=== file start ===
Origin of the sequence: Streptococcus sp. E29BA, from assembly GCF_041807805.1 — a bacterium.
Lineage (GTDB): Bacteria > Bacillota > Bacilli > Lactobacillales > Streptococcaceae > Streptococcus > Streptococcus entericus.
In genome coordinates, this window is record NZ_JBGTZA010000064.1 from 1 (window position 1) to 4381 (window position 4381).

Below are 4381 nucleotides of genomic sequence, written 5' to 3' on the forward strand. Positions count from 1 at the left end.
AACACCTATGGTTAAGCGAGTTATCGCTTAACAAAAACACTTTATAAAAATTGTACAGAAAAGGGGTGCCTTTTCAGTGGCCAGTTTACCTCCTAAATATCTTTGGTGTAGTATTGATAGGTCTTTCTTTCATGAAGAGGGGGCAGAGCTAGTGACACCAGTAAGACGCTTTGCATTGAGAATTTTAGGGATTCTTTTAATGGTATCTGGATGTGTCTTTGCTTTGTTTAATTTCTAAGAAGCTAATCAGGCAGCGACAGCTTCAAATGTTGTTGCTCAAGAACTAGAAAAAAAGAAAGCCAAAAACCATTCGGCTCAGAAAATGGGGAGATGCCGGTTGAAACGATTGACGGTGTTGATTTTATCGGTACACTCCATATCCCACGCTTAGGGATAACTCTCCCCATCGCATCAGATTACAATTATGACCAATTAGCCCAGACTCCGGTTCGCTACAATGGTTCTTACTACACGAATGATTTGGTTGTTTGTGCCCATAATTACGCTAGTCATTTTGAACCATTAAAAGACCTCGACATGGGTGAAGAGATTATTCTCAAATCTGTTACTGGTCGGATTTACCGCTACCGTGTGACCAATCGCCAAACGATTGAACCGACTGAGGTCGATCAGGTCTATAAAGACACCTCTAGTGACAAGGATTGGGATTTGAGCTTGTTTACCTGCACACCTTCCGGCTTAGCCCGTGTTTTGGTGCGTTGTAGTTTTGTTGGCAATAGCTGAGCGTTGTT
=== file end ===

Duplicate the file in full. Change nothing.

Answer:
Origin of the sequence: Streptococcus sp. E29BA, from assembly GCF_041807805.1 — a bacterium.
Lineage (GTDB): Bacteria > Bacillota > Bacilli > Lactobacillales > Streptococcaceae > Streptococcus > Streptococcus entericus.
In genome coordinates, this window is record NZ_JBGTZA010000064.1 from 1 (window position 1) to 4381 (window position 4381).

Below are 4381 nucleotides of genomic sequence, written 5' to 3' on the forward strand. Positions count from 1 at the left end.
AACACCTATGGTTAAGCGAGTTATCGCTTAACAAAAACACTTTATAAAAATTGTACAGAAAAGGGGTGCCTTTTCAGTGGCCAGTTTACCTCCTAAATATCTTTGGTGTAGTATTGATAGGTCTTTCTTTCATGAAGAGGGGGCAGAGCTAGTGACACCAGTAAGACGCTTTGCATTGAGAATTTTAGGGATTCTTTTAATGGTATCTGGATGTGTCTTTGCTTTGTTTAATTTCTAAGAAGCTAATCAGGCAGCGACAGCTTCAAATGTTGTTGCTCAAGAACTAGAAAAAAAGAAAGCCAAAAACCATTCGGCTCAGAAAATGGGGAGATGCCGGTTGAAACGATTGACGGTGTTGATTTTATCGGTACACTCCATATCCCACGCTTAGGGATAACTCTCCCCATCGCATCAGATTACAATTATGACCAATTAGCCCAGACTCCGGTTCGCTACAATGGTTCTTACTACACGAATGATTTGGTTGTTTGTGCCCATAATTACGCTAGTCATTTTGAACCATTAAAAGACCTCGACATGGGTGAAGAGATTATTCTCAAATCTGTTACTGGTCGGATTTACCGCTACCGTGTGACCAATCGCCAAACGATTGAACCGACTGAGGTCGATCAGGTCTATAAAGACACCTCTAGTGACAAGGATTGGGATTTGAGCTTGTTTACCTGCACACCTTCCGGCTTAGCCCGTGTTTTGGTGCGTTGTAGTTTTGTTGGCAATAGCTGAGCGTTGTT